The Envelope Booklets of T.N. Foulis

11th July 2020

We love these little "Envelope Booklets" produced by Edinburgh based publisher T.N. Foulis (pronounced Fool-iss). As the name suggests they were designed to be popped inside an envelope and sent as gifts - some of them even came with a wraparound envelope attached.

Isabella, or the Pot of Basil booklet in it's original envelope

The booklet perfectly protected by the envelope

The little volumes of poetry are generally between 6 and 7 inches tall with decorative paper or japon covers, although some were also issued in limp suede bindings, usually with images or lettering blind stamped. The covers are often very elaboarate, many drawn by Scottish artists like Jessie M King, Annie French and Katharine Cameron.
Two bindings variants for Kilmeny
Suede binding and pictorial binding design for Rubaiyat by Jessie M. King
Internally the colour plates are frequently not provided by the cover artist, although Jessie M. King did produce drawings for James Hogg's Kilmeny and John Keats' Isabella, or the Pot of Basil.
 Jessie M. King title page and frontispiece for Isabella

Many of the colour plates are by fairly well known artists including, W.Russell Flint, William Hatherell and Harry Rountree.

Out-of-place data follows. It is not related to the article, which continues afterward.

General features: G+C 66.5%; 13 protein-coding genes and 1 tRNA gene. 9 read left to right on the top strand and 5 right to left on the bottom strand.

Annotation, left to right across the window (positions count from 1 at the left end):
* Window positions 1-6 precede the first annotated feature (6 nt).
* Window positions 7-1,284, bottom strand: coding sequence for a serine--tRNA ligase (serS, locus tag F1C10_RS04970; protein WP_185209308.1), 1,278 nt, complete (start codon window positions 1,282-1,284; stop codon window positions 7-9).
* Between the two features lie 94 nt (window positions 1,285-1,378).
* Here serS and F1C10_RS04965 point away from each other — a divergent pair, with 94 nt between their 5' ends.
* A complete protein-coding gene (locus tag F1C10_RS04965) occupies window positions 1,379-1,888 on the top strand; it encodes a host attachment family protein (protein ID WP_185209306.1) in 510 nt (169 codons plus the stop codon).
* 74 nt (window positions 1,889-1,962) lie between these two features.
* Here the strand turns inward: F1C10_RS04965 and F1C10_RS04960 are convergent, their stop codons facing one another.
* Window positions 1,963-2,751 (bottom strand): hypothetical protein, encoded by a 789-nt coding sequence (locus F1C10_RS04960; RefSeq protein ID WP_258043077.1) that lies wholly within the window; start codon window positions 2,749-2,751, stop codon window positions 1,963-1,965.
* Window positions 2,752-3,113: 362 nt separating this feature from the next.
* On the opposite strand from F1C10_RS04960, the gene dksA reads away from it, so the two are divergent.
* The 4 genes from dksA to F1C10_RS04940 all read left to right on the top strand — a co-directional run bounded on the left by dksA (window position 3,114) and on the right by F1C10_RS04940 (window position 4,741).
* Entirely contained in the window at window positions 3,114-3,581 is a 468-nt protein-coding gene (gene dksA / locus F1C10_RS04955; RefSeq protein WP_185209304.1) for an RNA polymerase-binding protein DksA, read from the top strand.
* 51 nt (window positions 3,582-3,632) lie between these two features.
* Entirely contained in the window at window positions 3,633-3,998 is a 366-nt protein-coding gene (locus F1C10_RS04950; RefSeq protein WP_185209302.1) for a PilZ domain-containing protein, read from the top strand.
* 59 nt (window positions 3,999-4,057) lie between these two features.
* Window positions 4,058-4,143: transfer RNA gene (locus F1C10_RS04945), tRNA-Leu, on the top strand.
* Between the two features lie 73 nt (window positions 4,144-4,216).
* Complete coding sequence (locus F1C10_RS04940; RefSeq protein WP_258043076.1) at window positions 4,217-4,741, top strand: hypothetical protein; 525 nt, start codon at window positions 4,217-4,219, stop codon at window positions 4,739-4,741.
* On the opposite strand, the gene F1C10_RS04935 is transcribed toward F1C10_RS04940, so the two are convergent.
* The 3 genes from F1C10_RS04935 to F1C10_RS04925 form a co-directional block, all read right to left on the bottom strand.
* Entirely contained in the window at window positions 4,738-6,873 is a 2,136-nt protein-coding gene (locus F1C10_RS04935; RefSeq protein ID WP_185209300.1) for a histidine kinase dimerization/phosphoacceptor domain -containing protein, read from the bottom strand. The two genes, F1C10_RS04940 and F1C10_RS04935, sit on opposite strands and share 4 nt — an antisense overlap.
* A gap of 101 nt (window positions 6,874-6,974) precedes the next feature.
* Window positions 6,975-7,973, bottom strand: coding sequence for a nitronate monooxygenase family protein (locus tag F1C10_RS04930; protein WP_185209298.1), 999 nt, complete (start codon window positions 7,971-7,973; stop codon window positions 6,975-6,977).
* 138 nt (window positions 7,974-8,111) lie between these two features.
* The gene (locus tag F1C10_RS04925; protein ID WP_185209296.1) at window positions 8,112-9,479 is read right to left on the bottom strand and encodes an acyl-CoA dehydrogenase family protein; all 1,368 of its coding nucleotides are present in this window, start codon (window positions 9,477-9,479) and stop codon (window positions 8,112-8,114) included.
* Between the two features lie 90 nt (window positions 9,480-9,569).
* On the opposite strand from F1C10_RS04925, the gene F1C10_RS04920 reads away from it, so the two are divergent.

Aucassin and Nicolette, cover design by Jessie M King
Aucassin and Nicolette, frontispiece and title page by Katharine Cameron 
 Rubaiyat illustrations by Maurice Greiffenhagen
 William Russell Flint drawings accompany Browning's poetry
The booklets contain selections of poetry and were split into series, with appealing titles such as, friendship booklets, garden lover's booklets, open-air booklets and the London series. The selection below are all designed by Jessie M King.

What perfect little gifts to receive in the post!
Browse these and other TN Foulis books.



  • Keith Andreetti 17/Apr/2022 13:18

    They must have produced different versions of the same book. I have a copy of Omar Khayyam different to both of those pictured above. The illustrations in mine are by Gilbert James. I found it in my grandmother's loft back in the fifties and have treasured it ever since.

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